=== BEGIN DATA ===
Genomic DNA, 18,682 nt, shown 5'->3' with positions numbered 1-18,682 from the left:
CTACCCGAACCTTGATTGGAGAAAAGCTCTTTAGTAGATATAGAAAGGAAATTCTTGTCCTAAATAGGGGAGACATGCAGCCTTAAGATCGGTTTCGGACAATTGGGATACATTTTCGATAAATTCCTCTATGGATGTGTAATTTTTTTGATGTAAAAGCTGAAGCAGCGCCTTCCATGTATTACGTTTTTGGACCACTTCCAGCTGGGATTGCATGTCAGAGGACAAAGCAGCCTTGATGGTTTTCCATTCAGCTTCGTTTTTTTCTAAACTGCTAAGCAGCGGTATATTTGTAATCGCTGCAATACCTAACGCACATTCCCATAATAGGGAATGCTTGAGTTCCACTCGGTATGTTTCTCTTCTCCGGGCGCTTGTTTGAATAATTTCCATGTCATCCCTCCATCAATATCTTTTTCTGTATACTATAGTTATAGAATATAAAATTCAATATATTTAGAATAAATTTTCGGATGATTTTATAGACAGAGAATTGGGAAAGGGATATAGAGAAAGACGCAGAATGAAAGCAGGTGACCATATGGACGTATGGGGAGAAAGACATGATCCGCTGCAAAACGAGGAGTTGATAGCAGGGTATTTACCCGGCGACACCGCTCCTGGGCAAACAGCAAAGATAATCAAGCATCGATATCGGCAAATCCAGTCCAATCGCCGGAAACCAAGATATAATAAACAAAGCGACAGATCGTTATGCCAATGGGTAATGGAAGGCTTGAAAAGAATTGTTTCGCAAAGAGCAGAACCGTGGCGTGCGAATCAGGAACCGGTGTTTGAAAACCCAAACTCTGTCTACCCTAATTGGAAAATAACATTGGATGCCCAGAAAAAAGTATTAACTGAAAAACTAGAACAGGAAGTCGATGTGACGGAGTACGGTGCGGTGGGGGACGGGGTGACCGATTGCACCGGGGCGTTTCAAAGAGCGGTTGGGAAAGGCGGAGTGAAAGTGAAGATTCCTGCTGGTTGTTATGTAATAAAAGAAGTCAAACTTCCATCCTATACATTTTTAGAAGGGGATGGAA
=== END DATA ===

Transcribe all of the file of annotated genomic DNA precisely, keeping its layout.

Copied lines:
Genomic DNA, 18,682 nt, shown 5'->3' with positions numbered 1-18,682 from the left:
CTACCCGAACCTTGATTGGAGAAAAGCTCTTTAGTAGATATAGAAAGGAAATTCTTGTCCTAAATAGGGGAGACATGCAGCCTTAAGATCGGTTTCGGACAATTGGGATACATTTTCGATAAATTCCTCTATGGATGTGTAATTTTTTTGATGTAAAAGCTGAAGCAGCGCCTTCCATGTATTACGTTTTTGGACCACTTCCAGCTGGGATTGCATGTCAGAGGACAAAGCAGCCTTGATGGTTTTCCATTCAGCTTCGTTTTTTTCTAAACTGCTAAGCAGCGGTATATTTGTAATCGCTGCAATACCTAACGCACATTCCCATAATAGGGAATGCTTGAGTTCCACTCGGTATGTTTCTCTTCTCCGGGCGCTTGTTTGAATAATTTCCATGTCATCCCTCCATCAATATCTTTTTCTGTATACTATAGTTATAGAATATAAAATTCAATATATTTAGAATAAATTTTCGGATGATTTTATAGACAGAGAATTGGGAAAGGGATATAGAGAAAGACGCAGAATGAAAGCAGGTGACCATATGGACGTATGGGGAGAAAGACATGATCCGCTGCAAAACGAGGAGTTGATAGCAGGGTATTTACCCGGCGACACCGCTCCTGGGCAAACAGCAAAGATAATCAAGCATCGATATCGGCAAATCCAGTCCAATCGCCGGAAACCAAGATATAATAAACAAAGCGACAGATCGTTATGCCAATGGGTAATGGAAGGCTTGAAAAGAATTGTTTCGCAAAGAGCAGAACCGTGGCGTGCGAATCAGGAACCGGTGTTTGAAAACCCAAACTCTGTCTACCCTAATTGGAAAATAACATTGGATGCCCAGAAAAAAGTATTAACTGAAAAACTAGAACAGGAAGTCGATGTGACGGAGTACGGTGCGGTGGGGGACGGGGTGACCGATTGCACCGGGGCGTTTCAAAGAGCGGTTGGGAAAGGCGGAGTGAAAGTGAAGATTCCTGCTGGTTGTTATGTAATAAAAGAAGTCAAACTTCCATCCTATACATTTTTAGAAGGGGATGGAA